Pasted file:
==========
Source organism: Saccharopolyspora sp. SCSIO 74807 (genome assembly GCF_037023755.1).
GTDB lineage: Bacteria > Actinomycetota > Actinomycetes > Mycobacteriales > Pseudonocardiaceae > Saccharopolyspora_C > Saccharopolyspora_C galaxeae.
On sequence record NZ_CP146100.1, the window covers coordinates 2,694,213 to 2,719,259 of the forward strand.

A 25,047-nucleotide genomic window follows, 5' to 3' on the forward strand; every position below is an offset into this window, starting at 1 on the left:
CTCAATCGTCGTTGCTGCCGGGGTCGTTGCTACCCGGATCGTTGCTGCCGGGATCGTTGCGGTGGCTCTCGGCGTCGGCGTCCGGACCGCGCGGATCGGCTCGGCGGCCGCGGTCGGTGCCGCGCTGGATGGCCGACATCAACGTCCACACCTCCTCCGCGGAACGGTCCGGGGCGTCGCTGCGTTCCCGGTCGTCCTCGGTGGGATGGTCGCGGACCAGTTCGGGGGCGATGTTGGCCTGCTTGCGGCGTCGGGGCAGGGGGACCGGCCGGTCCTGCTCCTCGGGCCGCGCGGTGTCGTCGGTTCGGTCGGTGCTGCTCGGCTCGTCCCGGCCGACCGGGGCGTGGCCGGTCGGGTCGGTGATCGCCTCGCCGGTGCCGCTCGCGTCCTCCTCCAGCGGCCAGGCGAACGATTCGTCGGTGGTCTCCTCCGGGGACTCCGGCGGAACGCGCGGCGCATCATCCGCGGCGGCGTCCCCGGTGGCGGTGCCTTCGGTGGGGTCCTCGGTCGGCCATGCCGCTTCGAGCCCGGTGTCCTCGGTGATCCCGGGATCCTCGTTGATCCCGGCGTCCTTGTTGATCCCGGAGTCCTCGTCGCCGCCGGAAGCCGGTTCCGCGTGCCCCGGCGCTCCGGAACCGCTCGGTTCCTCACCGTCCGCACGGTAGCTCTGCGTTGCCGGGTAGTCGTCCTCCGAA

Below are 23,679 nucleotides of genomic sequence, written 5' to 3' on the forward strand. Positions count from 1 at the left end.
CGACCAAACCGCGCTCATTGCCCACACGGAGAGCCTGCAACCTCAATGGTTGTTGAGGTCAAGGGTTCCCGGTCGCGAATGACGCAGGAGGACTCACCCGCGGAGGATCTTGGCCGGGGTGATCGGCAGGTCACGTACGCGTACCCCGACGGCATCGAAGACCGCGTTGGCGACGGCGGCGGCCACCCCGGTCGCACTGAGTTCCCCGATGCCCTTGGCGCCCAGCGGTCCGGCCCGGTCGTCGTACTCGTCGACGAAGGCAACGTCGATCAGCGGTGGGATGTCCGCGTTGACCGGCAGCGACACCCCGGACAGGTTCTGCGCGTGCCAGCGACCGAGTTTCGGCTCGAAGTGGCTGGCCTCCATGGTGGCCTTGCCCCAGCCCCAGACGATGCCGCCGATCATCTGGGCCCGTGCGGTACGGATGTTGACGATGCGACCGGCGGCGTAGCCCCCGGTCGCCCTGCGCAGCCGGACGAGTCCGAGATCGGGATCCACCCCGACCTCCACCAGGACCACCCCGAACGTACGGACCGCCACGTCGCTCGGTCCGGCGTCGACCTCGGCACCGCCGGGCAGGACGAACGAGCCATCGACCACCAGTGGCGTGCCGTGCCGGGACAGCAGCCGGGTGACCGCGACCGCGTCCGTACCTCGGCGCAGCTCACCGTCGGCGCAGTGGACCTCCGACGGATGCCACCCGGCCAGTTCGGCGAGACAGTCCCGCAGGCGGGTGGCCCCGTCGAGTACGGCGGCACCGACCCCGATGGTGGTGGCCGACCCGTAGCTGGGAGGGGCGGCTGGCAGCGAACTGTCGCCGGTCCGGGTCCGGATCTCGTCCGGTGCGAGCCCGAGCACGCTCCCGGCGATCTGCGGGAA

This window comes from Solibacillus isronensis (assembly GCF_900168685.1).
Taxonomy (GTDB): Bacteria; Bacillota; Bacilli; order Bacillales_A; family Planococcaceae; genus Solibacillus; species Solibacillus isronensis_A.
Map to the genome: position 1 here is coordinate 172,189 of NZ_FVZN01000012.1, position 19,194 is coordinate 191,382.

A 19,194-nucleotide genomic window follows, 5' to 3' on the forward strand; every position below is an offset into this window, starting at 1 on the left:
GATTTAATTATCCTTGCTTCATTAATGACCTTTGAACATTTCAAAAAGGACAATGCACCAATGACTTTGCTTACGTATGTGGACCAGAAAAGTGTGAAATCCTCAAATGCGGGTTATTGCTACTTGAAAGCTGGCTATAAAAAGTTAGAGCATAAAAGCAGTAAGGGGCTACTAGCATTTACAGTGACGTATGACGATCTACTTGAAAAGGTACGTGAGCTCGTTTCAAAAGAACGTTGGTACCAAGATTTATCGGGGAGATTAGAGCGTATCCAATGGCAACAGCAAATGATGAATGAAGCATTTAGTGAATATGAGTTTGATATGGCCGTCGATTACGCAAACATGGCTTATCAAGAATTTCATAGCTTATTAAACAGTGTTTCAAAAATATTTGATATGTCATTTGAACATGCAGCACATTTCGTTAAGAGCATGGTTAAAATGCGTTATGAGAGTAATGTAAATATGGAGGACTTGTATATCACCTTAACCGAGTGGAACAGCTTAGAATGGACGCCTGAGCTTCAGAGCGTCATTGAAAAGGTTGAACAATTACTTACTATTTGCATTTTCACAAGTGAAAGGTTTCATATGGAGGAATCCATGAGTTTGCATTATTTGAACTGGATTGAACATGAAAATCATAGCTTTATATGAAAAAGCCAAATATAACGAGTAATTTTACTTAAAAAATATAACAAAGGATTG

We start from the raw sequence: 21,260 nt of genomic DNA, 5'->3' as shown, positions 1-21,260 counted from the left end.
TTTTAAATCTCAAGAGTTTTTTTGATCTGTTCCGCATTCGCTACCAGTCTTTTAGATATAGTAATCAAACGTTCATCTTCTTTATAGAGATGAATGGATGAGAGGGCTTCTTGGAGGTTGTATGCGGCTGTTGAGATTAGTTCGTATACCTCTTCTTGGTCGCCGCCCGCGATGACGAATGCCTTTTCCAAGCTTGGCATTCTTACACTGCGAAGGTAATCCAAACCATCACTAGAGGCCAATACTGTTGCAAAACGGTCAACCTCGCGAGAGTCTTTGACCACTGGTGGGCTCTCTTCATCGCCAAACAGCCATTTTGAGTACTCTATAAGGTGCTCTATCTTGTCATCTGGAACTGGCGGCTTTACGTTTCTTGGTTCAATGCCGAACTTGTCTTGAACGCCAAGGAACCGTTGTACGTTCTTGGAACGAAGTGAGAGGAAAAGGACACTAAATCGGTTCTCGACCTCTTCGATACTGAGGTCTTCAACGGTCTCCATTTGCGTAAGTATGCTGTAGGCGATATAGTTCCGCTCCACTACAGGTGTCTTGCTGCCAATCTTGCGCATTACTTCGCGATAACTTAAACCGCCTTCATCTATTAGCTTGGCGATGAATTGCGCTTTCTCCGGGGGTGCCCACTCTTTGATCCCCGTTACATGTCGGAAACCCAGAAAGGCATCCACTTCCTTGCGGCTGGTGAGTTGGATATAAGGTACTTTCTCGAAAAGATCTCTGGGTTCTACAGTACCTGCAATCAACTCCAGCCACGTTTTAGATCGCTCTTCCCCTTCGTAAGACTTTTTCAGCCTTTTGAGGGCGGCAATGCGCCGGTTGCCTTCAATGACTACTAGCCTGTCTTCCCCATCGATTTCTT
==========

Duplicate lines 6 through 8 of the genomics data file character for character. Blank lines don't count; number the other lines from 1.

Below are 23,679 nucleotides of genomic sequence, written 5' to 3' on the forward strand. Positions count from 1 at the left end.
CGACCAAACCGCGCTCATTGCCCACACGGAGAGCCTGCAACCTCAATGGTTGTTGAGGTCAAGGGTTCCCGGTCGCGAATGACGCAGGAGGACTCACCCGCGGAGGATCTTGGCCGGGGTGATCGGCAGGTCACGTACGCGTACCCCGACGGCATCGAAGACCGCGTTGGCGACGGCGGCGGCCACCCCGGTCGCACTGAGTTCCCCGATGCCCTTGGCGCCCAGCGGTCCGGCCCGGTCGTCGTACTCGTCGACGAAGGCAACGTCGATCAGCGGTGGGATGTCCGCGTTGACCGGCAGCGACACCCCGGACAGGTTCTGCGCGTGCCAGCGACCGAGTTTCGGCTCGAAGTGGCTGGCCTCCATGGTGGCCTTGCCCCAGCCCCAGACGATGCCGCCGATCATCTGGGCCCGTGCGGTACGGATGTTGACGATGCGACCGGCGGCGTAGCCCCCGGTCGCCCTGCGCAGCCGGACGAGTCCGAGATCGGGATCCACCCCGACCTCCACCAGGACCACCCCGAACGTACGGACCGCCACGTCGCTCGGTCCGGCGTCGACCTCGGCACCGCCGGGCAGGACGAACGAGCCATCGACCACCAGTGGCGTGCCGTGCCGGGACAGCAGCCGGGTGACCGCGACCGCGTCCGTACCTCGGCGCAGCTCACCGTCGGCGCAGTGGACCTCCGACGGATGCCACCCGGCCAGTTCGGCGAGACAGTCCCGCAGGCGGGTGGCCCCGTCGAGTACGGCGGCACCGACCCCGATGGTGGTGGCCGACCCGTAGCTGGGAGGGGCGGCTGGCAGCGAACTGTCGCCGGTCCGGGTCCGGATCTCGTCCGGTGCGAGCCCGAGCACGCTCCCGGCGATCTGCGGGAA

This window comes from Solibacillus isronensis (assembly GCF_900168685.1).